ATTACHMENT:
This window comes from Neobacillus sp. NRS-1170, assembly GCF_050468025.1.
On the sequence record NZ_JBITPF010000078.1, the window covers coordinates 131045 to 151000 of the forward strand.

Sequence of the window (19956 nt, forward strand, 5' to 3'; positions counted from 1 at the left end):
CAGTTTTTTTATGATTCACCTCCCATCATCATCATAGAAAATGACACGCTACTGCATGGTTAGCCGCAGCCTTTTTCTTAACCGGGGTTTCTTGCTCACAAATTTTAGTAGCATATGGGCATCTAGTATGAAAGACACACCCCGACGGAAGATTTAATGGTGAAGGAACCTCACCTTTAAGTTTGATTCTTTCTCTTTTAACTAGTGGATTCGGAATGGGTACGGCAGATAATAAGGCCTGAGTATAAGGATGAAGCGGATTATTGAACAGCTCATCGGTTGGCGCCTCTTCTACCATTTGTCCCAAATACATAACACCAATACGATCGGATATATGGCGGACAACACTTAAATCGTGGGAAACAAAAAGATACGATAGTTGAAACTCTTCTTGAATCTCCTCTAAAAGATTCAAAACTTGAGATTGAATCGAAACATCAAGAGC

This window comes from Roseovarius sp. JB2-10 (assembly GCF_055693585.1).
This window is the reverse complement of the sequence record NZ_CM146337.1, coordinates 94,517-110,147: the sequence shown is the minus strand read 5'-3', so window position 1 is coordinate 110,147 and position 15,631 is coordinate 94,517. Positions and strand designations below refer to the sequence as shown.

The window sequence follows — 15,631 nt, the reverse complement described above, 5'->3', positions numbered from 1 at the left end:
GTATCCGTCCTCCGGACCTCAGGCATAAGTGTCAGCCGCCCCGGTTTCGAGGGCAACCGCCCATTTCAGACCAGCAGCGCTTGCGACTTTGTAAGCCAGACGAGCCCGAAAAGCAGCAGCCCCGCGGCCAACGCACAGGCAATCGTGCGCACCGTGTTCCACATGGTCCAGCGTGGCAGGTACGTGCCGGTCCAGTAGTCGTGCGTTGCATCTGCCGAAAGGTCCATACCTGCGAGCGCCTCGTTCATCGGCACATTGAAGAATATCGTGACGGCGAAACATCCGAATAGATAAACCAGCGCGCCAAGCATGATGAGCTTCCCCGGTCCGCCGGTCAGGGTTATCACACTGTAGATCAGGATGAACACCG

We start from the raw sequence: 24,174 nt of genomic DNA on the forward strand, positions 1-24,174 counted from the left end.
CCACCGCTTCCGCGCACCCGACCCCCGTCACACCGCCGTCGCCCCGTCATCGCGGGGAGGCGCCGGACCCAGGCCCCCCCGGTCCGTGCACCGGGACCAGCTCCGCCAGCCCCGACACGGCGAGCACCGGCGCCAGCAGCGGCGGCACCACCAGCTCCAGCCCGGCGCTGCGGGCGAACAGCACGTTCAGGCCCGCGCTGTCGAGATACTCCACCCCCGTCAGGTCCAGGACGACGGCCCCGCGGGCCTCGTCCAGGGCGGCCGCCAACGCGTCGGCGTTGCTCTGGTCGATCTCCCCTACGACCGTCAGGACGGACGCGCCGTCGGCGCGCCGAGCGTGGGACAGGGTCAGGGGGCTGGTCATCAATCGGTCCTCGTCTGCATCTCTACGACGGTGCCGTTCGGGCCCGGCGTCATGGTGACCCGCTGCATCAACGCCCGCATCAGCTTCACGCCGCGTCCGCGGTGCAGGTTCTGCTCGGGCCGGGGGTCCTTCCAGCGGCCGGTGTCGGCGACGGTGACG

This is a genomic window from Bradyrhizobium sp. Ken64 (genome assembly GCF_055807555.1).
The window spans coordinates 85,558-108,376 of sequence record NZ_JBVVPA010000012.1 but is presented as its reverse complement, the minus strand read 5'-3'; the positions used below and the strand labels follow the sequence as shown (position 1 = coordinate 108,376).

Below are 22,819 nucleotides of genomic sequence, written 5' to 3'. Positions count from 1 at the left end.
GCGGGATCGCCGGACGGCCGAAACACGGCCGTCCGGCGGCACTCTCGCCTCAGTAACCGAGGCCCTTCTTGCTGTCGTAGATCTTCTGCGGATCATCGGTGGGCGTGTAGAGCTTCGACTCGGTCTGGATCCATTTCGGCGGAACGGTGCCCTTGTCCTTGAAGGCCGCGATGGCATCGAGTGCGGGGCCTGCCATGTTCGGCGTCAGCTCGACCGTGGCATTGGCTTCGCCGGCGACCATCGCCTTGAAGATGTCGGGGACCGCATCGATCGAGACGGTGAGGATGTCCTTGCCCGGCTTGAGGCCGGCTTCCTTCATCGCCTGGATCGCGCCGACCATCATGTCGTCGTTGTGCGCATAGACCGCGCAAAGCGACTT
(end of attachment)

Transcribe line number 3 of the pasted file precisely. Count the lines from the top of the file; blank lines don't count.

Sequence of the window (19956 nt, forward strand, 5' to 3'; positions counted from 1 at the left end):